How are you, sir – it’s good of you to meet me at my favorite bar in the blogosphere, informally and fictionally, so as not to misinterpret what I have to tell you as a baseless, slanderous accusation of a serious crime. I don’t think that would be ethical of me, though it would sure be ironic, sir, for you to lecture me about ethics.
Now listen, I’ve called you here because I just read this article – Woman makes claim for lost marijuana shipment – which is about your client Elvy Musikka, 71, of Eugene, Oregon. As you know, she’s one of four remaining patients in America who is getting free, government-grown, super-powerful marijuana as part of a federal program from the eighties called the Compassionate Use Protocol.
She has glaucoma, and right out of a Harold and Kumar movie, it turns out that there are really government labs where they grow Super Weed. Ms. Musikka has been ordered – ordered, mind you – to smoke ten joints of Free Government Super Weed every single day, so she goes down to Florida every six months or so and picks up six tin cartons containing 300 pre-rolled Super Joints apiece.
Legal. As. Hell. You know it and I know it, and so does the government. I can see why they scaled the program back, of course – this looks like the sort of program that an unethical person might take advantage of. For example, one might attempt to qualify for the free Super Weed in order to avail oneself of the recreational features of the crop, as opposed to the documented medical uses.
I know, it’s a crazy world – you can’t trust a soul, can you?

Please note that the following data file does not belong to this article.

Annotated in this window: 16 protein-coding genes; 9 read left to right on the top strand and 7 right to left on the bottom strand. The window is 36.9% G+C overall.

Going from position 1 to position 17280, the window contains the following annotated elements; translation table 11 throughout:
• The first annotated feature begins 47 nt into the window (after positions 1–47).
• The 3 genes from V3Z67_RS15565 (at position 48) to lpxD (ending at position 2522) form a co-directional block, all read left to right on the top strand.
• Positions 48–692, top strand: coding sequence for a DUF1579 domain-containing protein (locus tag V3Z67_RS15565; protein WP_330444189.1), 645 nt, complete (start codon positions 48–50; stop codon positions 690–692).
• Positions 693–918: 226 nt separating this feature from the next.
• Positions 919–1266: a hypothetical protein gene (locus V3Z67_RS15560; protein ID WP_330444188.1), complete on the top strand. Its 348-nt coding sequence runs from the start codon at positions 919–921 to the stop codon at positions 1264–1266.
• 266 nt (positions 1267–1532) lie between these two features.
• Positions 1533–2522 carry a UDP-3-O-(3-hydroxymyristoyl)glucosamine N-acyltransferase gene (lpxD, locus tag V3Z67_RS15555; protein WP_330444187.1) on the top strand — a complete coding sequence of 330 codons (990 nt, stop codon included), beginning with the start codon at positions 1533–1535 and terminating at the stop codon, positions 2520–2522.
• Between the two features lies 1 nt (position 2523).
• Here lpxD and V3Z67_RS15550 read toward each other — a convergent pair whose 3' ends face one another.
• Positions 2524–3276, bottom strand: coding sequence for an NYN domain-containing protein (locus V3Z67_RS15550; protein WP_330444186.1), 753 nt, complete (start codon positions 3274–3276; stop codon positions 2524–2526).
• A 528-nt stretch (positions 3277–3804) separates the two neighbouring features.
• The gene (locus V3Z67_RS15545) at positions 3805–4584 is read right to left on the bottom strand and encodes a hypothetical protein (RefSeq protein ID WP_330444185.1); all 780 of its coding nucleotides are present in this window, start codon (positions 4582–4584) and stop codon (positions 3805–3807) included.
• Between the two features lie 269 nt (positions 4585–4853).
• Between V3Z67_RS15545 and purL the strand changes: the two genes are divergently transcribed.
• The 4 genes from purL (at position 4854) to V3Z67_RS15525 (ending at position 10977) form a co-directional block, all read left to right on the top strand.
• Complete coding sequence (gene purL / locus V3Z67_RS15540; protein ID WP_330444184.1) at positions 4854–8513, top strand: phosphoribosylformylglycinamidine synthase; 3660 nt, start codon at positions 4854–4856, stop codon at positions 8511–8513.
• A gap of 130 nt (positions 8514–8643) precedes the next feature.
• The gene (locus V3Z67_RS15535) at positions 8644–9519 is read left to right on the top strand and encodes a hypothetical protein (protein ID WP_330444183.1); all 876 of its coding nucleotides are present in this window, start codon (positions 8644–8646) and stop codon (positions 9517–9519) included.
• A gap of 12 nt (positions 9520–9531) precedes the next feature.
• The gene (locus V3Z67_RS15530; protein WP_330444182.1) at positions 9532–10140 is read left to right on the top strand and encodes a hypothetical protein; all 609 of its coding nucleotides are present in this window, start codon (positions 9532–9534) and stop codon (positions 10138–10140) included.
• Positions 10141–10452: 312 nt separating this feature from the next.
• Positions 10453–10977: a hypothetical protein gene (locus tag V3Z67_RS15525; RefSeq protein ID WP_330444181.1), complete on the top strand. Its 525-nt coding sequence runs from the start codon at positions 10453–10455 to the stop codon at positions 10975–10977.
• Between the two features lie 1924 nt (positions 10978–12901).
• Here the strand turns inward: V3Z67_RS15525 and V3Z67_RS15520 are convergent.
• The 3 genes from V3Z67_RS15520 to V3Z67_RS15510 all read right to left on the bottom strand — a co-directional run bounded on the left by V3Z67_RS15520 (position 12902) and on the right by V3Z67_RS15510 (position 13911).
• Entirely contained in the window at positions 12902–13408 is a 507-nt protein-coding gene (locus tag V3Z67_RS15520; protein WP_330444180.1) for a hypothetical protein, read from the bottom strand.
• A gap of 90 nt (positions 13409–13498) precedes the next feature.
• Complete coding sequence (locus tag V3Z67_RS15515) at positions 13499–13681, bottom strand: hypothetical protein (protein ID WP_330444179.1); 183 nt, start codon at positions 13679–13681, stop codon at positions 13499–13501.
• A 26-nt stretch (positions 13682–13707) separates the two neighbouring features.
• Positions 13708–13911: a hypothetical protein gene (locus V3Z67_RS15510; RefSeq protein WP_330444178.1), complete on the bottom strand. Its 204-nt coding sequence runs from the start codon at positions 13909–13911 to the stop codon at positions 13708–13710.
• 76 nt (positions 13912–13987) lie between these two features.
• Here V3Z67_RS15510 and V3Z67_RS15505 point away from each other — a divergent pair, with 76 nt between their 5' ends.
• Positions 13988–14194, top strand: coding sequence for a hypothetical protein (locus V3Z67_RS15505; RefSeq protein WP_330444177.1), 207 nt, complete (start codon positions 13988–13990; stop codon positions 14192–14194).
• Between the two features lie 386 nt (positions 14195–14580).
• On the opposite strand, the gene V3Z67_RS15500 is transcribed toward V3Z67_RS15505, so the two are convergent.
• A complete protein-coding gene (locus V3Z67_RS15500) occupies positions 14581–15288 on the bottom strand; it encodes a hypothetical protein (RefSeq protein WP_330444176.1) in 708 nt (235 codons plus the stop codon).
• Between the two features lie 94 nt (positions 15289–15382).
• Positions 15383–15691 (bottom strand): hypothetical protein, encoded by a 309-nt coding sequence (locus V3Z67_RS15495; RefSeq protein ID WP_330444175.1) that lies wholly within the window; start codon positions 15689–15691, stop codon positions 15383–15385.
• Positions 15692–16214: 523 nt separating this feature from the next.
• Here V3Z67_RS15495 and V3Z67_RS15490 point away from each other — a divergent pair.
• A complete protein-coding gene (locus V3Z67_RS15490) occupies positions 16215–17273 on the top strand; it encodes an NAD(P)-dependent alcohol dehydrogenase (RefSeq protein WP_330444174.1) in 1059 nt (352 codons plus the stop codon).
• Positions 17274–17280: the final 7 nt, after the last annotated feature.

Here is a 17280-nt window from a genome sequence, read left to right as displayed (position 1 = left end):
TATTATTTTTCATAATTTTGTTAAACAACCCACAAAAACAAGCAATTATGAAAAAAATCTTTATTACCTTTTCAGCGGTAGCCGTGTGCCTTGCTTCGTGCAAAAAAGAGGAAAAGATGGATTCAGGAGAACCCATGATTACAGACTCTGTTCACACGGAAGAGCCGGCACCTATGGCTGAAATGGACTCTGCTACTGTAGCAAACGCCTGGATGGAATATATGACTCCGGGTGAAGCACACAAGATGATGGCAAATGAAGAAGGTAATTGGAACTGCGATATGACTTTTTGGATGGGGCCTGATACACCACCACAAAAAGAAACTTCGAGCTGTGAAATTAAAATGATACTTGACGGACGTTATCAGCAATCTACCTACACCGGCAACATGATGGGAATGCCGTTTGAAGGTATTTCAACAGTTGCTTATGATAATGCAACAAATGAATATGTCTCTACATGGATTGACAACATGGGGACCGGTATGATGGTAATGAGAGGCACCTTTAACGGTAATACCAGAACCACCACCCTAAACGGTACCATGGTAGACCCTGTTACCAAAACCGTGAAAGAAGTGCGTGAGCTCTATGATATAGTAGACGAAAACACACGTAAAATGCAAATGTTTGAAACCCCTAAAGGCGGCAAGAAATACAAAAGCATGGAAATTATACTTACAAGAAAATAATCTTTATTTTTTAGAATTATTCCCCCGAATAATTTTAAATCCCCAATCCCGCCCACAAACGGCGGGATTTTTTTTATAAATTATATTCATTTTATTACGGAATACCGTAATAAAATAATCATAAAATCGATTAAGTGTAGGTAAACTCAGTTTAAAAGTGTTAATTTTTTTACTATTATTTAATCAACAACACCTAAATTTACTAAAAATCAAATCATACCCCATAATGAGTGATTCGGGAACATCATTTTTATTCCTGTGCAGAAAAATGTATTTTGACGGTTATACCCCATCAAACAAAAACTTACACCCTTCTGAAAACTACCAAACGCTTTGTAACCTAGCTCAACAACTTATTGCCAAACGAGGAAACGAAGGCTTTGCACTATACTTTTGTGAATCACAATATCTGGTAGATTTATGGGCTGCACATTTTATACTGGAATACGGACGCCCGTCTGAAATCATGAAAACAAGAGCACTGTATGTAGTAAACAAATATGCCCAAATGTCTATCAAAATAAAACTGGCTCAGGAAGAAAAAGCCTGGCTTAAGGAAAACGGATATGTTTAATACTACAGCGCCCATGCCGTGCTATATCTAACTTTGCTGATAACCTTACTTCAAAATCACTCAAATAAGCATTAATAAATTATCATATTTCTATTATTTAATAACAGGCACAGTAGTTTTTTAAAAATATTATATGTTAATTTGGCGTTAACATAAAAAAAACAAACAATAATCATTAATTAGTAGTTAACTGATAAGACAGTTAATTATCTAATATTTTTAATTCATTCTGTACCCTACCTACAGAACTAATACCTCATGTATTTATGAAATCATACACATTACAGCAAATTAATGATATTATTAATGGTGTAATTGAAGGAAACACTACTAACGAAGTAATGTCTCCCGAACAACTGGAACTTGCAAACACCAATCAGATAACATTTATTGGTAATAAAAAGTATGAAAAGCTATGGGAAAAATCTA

So anyway, this last time Ms. Musikka flew down there – and the stuff is apparently so documented and legal that she can rock right on through airport security with it, probably mouthing off the whole time, I know I would – and when she got there, they said the shipment was delayed.
No problem, she said. I’ll just sign this document and that will allow my attorney to take possession of the nearly two thousand pre-rolled Super Joints, because he has agreed to totally mail them to me.
And then I see from the article that the Post Office “lost” the shipment. It never arrived. And you’re pretty outraged, except I also see that the reason they lost the shipment was that you put the wrong zip code on the package. By one digit, you specify for some reason.
Come on now – fictionally, between you and me. You’re telling me you were putting that sort of package in the mail and you didn’t triple check the address?
And then later you’re characterizing the situation like this:
“I find it fascinating that the post office can tell me because of their tracking that it was misrouted and can acknowledge that it went to the wrong place, but they can’t tell me what happened to it after that,” Kent told CNN. “It’s astounding.”
Cause see, it was misrouted because you labelled it wrong. It went to the right place, my friend. You just put the wrong place on the packing slip.
So as an attorney, I find it fascinating that you find it fascinating that the postal service sent the package to the post office your label indicated they should, and that now you’re baffled as to how this could have happened. I find that very fascinating indeed.